Eat dots. Not too many. All greens.
To borrow from food writer Michael Pollan, that is basically how life ticks in the artificial ecosystem designed by Evan Farrell and Max Musing, two Grade 12 students in the MaST program at Danforth Collegiate and Technical Institute.
It looks simple, but their computer program tests a big idea. And it has earned Farrell and Musing two of just 10 spots for Toronto students at this year’s Canada-Wide Science Fair in Fredericton, New Brunswick.
On screen, the program shows nine big dots with pointers that can turn, stop, or move ahead in search of smaller green dots – their food.
“When we start off the simulation, we don’t actually program them to do anything,” said Musing, watching as dots scurried across a laptop screen like single-cell organisms.
“We don’t even tell them, ‘You have to eat food to survive.’”
But the dots can learn.
Farrell and Musing programmed tiny ‘brains’ for the dots, each with 14 artificial neurons. (Human brains, for the record, have about 86 billion real ones).
Still, after three minutes, a lifetime in dot world, many of the big dots die.
Some find too little food to eat. Others eat too much.
What makes Farrell and Musing’s program so interesting is what happens when the dots survive.
Like DNA, surviving dots can pass on what
ever food-finding strategies they learn to the next generation. Throw in a few random mutations, and their offspring can learn even more.
“It’s basically how evolution works – survival of the fittest,” said Musing.
Given enough time – about 800 generations or so – the dots can evolve to the point where more than half survive.
Farrell said they ran four basic scenarios to see how quickly the dots reach that peak – in each one, they set out a different amount of food.
“What we’re actually testing for is how an environmental pressure affects their rate of learning,” he said.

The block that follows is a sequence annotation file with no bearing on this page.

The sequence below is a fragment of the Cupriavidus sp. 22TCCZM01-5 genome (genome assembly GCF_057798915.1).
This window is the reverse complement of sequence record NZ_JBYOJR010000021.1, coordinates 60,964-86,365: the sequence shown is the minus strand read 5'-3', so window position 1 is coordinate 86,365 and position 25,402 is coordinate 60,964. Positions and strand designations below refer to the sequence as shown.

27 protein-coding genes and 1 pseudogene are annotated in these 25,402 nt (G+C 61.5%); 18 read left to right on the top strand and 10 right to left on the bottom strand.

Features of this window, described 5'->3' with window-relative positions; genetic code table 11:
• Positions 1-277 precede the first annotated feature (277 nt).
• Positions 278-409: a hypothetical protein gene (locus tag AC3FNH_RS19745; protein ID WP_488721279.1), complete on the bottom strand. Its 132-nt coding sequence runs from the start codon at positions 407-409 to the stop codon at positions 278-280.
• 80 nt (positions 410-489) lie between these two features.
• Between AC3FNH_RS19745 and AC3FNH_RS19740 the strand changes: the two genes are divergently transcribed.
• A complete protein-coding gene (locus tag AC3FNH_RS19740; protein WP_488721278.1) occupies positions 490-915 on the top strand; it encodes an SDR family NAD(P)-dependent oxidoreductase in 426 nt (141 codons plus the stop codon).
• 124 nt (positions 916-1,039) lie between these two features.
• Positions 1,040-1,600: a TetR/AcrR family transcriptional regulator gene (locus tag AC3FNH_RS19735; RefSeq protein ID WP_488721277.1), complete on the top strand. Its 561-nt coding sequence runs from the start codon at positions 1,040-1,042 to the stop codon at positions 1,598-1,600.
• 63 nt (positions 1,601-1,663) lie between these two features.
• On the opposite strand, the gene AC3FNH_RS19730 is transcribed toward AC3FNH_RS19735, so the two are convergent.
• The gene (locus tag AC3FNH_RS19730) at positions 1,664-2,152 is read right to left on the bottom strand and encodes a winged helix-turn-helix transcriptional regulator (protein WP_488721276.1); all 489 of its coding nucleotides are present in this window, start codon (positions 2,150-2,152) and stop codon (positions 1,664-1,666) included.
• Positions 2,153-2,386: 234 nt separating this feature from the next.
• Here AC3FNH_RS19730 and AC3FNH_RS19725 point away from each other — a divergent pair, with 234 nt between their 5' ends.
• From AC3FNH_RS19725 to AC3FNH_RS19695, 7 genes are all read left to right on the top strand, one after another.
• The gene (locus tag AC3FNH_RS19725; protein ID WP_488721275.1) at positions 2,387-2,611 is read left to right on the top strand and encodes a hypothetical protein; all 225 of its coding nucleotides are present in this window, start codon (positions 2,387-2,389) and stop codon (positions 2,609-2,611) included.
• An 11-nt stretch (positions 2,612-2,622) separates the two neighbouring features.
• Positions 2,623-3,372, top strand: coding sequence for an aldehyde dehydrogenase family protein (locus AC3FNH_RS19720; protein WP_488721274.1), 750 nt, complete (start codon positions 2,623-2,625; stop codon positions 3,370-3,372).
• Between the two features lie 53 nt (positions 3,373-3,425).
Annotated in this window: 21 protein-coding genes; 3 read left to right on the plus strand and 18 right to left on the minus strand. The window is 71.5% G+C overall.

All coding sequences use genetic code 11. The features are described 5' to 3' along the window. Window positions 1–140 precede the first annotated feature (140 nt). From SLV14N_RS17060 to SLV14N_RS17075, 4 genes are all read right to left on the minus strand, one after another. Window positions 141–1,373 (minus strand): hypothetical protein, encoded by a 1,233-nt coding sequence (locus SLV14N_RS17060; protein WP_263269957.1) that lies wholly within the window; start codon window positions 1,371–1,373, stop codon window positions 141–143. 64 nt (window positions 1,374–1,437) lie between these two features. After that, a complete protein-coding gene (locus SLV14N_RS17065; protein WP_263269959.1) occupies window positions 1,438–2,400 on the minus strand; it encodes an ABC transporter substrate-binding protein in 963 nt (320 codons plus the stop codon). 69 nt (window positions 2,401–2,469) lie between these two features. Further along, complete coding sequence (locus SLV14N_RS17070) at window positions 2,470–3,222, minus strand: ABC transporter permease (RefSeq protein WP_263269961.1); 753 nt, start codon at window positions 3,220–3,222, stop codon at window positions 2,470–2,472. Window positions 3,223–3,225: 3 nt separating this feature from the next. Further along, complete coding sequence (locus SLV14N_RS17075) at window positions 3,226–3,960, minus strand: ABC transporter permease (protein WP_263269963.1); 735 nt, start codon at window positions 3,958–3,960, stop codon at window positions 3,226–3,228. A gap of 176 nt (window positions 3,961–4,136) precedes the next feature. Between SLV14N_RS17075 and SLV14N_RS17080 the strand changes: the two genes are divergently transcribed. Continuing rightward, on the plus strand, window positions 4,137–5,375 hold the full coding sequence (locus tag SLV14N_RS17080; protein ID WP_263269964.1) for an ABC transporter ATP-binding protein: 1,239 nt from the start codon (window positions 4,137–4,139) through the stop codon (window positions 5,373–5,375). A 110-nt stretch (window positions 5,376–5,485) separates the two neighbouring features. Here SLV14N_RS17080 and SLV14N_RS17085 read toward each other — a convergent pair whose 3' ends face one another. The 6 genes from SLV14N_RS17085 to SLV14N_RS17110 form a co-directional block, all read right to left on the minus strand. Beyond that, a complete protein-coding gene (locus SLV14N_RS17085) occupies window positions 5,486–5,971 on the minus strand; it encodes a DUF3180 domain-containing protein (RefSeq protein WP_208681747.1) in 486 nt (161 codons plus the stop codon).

What they found is that given tons of food, the dots learn very slowly. They learn faster when food is harder to find.
But give them too little, and most dots starve no matter how smart they are.
In other words, necessity is the mother of invention – to a point.
Farrell said he and Musing started thinking about the project last summer. They were inspired by another Danforth science project that won a silver medal at last year’s city finals.
“They had a traffic light system, and the lights basically learned how to get traffic to flow best through a simulated city,” said Farrell.
“I thought that was the coolest thing ever.”
After their own project won gold at the Toronto Science Fair this spring, Farrell and Musing got invited to a research conference where they met a PhD student, Trevor Bekolay, whose own work involves using a simulated brain to study how sound gets translated into speech.
With one month before they compete at the Canada-Wide Science Fair in Fredericton, New Brunswick, Farrell and Musing are adding tweaks to their program and thinking more about the real-world applications it could have.
Many of the big prize-winners at nationals are things people can use — last year, an Ottawa teen won the best-in-fair award and $16,200 for designing a low-cost 3D medical scanner that can be used to make prosthetic limbs.
Farrell and Musing said their quick-learning dots might be a helpful model for building farming robots, or robot garbage-collectors.
They could even have off-world applications, helping engineers to design extra-terrestrial rovers that can search efficiently for meteorites on the surface of some far-flung planet.
“That’s what we’re gunning for — Mars robots,” said Farrell, smiling.